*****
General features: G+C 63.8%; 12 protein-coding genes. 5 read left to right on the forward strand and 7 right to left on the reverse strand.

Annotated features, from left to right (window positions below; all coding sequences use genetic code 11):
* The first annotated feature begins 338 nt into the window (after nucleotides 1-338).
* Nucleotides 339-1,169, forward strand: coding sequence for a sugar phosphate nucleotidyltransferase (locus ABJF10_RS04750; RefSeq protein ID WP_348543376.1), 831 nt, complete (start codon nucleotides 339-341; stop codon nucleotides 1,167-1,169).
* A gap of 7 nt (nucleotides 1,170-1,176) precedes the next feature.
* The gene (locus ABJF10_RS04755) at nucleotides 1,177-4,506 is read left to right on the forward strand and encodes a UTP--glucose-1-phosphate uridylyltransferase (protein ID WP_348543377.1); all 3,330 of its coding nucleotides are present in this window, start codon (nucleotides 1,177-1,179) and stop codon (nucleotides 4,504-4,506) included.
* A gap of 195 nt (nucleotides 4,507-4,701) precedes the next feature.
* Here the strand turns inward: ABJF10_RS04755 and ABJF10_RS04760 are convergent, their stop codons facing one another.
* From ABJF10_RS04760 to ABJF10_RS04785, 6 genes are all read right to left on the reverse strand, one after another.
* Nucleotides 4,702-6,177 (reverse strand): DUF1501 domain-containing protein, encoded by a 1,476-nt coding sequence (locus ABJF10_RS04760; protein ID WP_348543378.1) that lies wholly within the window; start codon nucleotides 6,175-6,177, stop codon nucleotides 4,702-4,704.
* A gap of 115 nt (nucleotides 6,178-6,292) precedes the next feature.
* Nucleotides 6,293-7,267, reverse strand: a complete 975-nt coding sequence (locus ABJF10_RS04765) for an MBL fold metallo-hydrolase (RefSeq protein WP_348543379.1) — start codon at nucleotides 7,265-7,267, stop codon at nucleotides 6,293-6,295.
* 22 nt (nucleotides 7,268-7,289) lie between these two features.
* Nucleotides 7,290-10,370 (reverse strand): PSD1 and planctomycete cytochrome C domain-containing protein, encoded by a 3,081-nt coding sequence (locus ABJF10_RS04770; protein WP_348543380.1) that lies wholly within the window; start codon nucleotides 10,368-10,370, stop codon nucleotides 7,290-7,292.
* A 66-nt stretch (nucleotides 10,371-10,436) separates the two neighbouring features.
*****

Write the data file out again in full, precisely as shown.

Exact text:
General features: G+C 63.8%; 12 protein-coding genes. 5 read left to right on the forward strand and 7 right to left on the reverse strand.

Annotated features, from left to right (window positions below; all coding sequences use genetic code 11):
* The first annotated feature begins 338 nt into the window (after nucleotides 1-338).
* Nucleotides 339-1,169, forward strand: coding sequence for a sugar phosphate nucleotidyltransferase (locus ABJF10_RS04750; RefSeq protein ID WP_348543376.1), 831 nt, complete (start codon nucleotides 339-341; stop codon nucleotides 1,167-1,169).
* A gap of 7 nt (nucleotides 1,170-1,176) precedes the next feature.
* The gene (locus ABJF10_RS04755) at nucleotides 1,177-4,506 is read left to right on the forward strand and encodes a UTP--glucose-1-phosphate uridylyltransferase (protein ID WP_348543377.1); all 3,330 of its coding nucleotides are present in this window, start codon (nucleotides 1,177-1,179) and stop codon (nucleotides 4,504-4,506) included.
* A gap of 195 nt (nucleotides 4,507-4,701) precedes the next feature.
* Here the strand turns inward: ABJF10_RS04755 and ABJF10_RS04760 are convergent, their stop codons facing one another.
* From ABJF10_RS04760 to ABJF10_RS04785, 6 genes are all read right to left on the reverse strand, one after another.
* Nucleotides 4,702-6,177 (reverse strand): DUF1501 domain-containing protein, encoded by a 1,476-nt coding sequence (locus ABJF10_RS04760; protein ID WP_348543378.1) that lies wholly within the window; start codon nucleotides 6,175-6,177, stop codon nucleotides 4,702-4,704.
* A gap of 115 nt (nucleotides 6,178-6,292) precedes the next feature.
* Nucleotides 6,293-7,267, reverse strand: a complete 975-nt coding sequence (locus ABJF10_RS04765) for an MBL fold metallo-hydrolase (RefSeq protein WP_348543379.1) — start codon at nucleotides 7,265-7,267, stop codon at nucleotides 6,293-6,295.
* 22 nt (nucleotides 7,268-7,289) lie between these two features.
* Nucleotides 7,290-10,370 (reverse strand): PSD1 and planctomycete cytochrome C domain-containing protein, encoded by a 3,081-nt coding sequence (locus ABJF10_RS04770; protein WP_348543380.1) that lies wholly within the window; start codon nucleotides 10,368-10,370, stop codon nucleotides 7,290-7,292.
* A 66-nt stretch (nucleotides 10,371-10,436) separates the two neighbouring features.